On January 20, while speaking to China Central Television, 83-year-old Dr. Zhong Nanshan —who became a national hero for his courage to speak the truth during the SARS epidemic in 2003—announced on behalf of a high-level medical expert group, the National Commission on Health, that the new coronavirus pneumonia discovered in Wuhan could be spreading among people. It had been more than a month since the official announcement of the first confirmed case in the Wuhan, Hubei province in central China. The next morning, I took a train from Beijing to Tianjin, my hometown to visit my parents for Chinese New Year, the Spring Festival.
There were only a few passengers on the public transportation. Almost everyone wore a mask on trains and buses. In Beijing and Tianjin, the two major vibrant metropolitan cities in China, I hardly saw any vehicles or pedestrians except in the popular bakery shops where patrons queued up to buy food for Spring Festival — an unusual one in our lifetime. Two days later, just before the Chinese New Year, Wuhan was put under a lockdown. Soon, the lockdown was extended to the entire country to slow down the spread of the virus. It was as if the virus had pressed a magic pause button and forced a country with a population of 1.4 billion to hibernate.
However, some people were called upon to ‘wage a war’ on the virus, the vicious and cunning enemy which people still knew little about. Doctors and nurses from across the country were deployed in Wuhan and the Hubei province to support a health system on the verge of collapse as patients flooded the corridors desperately seeking diagnoses and treatment. By mid-April, it was reported that a total of 42,600 medical personnel supported Hubei, and women accounted for two-thirds of them.
By mid-April, it was reported that a total of 42,600 medical personnel supported Hubei, and women accounted for two-thirds of them.
One hundred days have passed since the Wuhan lockdown. Spring has arrived. Children play in the parks as schools remain closed. Major cities are witnessing traffic jams again. People tired of eating home cooked food can finally dine out in their favorite restaurants. It seems as though life has returned to normal, except that everyone has to wear a mask whenever they go out of their homes and are required to present the code generated in their cellphone apps indicating that they are not from a high-risk area, or have met the quarantine requirements. In China, new confirmed Covid-19 cases are mostly among Chinese who have returned from overseas.
April 4th is China’s national day of mourning dedicated to over 4,000 lives taken by Covid-19. Many of these deaths could have been avoided, if appropriate responses —some as simple as openness and transparency about the epidemic or allowing doctors and media to tell the truth —were taken by the authorities in the early stages of the outbreak.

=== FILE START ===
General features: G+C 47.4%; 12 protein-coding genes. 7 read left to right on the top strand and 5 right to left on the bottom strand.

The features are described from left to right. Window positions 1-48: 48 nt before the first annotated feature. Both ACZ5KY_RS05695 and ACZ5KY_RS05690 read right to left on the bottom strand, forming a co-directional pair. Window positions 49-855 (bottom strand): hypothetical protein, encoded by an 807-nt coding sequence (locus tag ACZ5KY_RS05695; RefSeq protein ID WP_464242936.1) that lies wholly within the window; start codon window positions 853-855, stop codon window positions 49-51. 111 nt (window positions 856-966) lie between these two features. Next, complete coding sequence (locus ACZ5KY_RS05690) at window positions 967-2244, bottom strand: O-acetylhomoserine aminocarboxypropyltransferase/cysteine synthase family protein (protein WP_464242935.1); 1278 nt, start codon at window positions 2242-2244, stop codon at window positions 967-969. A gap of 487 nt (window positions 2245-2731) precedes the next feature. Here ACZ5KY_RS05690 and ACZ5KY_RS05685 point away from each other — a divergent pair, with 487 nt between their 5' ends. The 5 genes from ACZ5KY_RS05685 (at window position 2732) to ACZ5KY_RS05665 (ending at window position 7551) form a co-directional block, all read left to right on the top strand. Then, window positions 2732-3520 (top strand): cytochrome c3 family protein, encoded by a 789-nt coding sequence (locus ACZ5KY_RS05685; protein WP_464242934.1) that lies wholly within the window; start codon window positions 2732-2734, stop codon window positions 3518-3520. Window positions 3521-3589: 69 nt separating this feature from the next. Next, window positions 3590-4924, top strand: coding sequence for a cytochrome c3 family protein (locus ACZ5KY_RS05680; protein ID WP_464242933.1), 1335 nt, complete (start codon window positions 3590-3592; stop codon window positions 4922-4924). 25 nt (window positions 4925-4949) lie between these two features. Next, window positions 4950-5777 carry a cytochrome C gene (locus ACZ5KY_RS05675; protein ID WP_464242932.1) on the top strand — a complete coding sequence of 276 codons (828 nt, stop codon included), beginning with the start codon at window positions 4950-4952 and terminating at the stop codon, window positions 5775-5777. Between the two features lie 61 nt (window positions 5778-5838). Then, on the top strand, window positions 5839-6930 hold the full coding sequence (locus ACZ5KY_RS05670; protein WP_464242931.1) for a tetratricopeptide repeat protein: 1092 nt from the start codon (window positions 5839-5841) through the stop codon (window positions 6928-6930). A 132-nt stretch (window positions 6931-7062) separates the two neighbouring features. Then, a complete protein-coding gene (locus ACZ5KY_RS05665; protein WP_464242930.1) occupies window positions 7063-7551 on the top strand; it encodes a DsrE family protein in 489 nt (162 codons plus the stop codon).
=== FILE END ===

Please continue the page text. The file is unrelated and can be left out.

The Covid-19 crisis is not a great equalizer, it is a great amplifier, which reveals and intensifies many crises we have long undergone.
The Covid-19 crisis is not a great equalizer, it is a great amplifier, which reveals and intensifies many crises we have long undergone — inequality, patriarchy, violence and discrimination, the crisis of care, the deficit in democracy and governance, ecological unsustainability and more. In addition to the rising curve of Covid-19 cases, what disheartens me is the gender stereotyping of women in media – “nine-months pregnant nurse keeps working on her post”, “a nurse returns to work in the hospital ten days after her miscarriage”, “women doctors and nurses shaved their heads before going to support Wuhan”, “the local government says, in order for men to return to work with peace of mind, women should stay at home to take care of their children”, etc. While the contribution of women health workers at the center of the battle against the epidemic is complimented in the public domain, their needs are far from recognized. In the private sphere, the gender division of labor and the status of women as the principal caregivers are left intact, ideologically and practically.
China aims to eliminate extreme poverty by 2020. It is not yet possible to assess how the epidemic will affect the achievement of this goal. Undoubtedly, the epidemic exacerbates the struggles faced by the poor and the vulnerable – people living in remote rural areas, migrant workers, gig workers, people with disabilities, and people affected by HIV, among others.
Undoubtedly, the epidemic exacerbates the struggles faced by the poor and the vulnerable.